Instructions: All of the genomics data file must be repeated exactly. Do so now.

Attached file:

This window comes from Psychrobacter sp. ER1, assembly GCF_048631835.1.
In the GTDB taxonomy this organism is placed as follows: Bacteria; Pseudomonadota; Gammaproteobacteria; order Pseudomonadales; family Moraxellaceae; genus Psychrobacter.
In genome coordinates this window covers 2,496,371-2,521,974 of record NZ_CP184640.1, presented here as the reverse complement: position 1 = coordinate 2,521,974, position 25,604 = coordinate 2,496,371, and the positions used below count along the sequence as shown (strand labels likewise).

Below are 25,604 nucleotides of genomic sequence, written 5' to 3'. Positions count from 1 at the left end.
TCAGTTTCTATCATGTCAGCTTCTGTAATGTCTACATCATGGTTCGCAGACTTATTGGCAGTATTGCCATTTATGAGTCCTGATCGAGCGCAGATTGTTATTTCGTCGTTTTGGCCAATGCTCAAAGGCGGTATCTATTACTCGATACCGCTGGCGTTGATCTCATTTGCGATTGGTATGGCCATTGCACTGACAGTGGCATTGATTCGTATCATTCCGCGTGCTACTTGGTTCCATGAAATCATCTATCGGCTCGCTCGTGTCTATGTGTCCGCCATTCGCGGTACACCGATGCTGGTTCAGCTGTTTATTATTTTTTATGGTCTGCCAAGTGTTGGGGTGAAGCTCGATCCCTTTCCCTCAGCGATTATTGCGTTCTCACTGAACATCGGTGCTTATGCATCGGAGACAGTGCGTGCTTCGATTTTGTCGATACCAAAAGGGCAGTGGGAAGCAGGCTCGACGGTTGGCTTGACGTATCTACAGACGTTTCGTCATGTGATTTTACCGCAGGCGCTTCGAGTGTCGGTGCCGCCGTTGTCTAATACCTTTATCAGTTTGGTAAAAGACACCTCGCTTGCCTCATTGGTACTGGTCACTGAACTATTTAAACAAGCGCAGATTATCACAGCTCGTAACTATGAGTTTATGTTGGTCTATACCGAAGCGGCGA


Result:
This window comes from Psychrobacter sp. ER1, assembly GCF_048631835.1.
In the GTDB taxonomy this organism is placed as follows: Bacteria; Pseudomonadota; Gammaproteobacteria; order Pseudomonadales; family Moraxellaceae; genus Psychrobacter.
In genome coordinates this window covers 2,496,371-2,521,974 of record NZ_CP184640.1, presented here as the reverse complement: position 1 = coordinate 2,521,974, position 25,604 = coordinate 2,496,371, and the positions used below count along the sequence as shown (strand labels likewise).

Below are 25,604 nucleotides of genomic sequence, written 5' to 3'. Positions count from 1 at the left end.
TCAGTTTCTATCATGTCAGCTTCTGTAATGTCTACATCATGGTTCGCAGACTTATTGGCAGTATTGCCATTTATGAGTCCTGATCGAGCGCAGATTGTTATTTCGTCGTTTTGGCCAATGCTCAAAGGCGGTATCTATTACTCGATACCGCTGGCGTTGATCTCATTTGCGATTGGTATGGCCATTGCACTGACAGTGGCATTGATTCGTATCATTCCGCGTGCTACTTGGTTCCATGAAATCATCTATCGGCTCGCTCGTGTCTATGTGTCCGCCATTCGCGGTACACCGATGCTGGTTCAGCTGTTTATTATTTTTTATGGTCTGCCAAGTGTTGGGGTGAAGCTCGATCCCTTTCCCTCAGCGATTATTGCGTTCTCACTGAACATCGGTGCTTATGCATCGGAGACAGTGCGTGCTTCGATTTTGTCGATACCAAAAGGGCAGTGGGAAGCAGGCTCGACGGTTGGCTTGACGTATCTACAGACGTTTCGTCATGTGATTTTACCGCAGGCGCTTCGAGTGTCGGTGCCGCCGTTGTCTAATACCTTTATCAGTTTGGTAAAAGACACCTCGCTTGCCTCATTGGTACTGGTCACTGAACTATTTAAACAAGCGCAGATTATCACAGCTCGTAACTATGAGTTTATGTTGGTCTATACCGAAGCGGCGA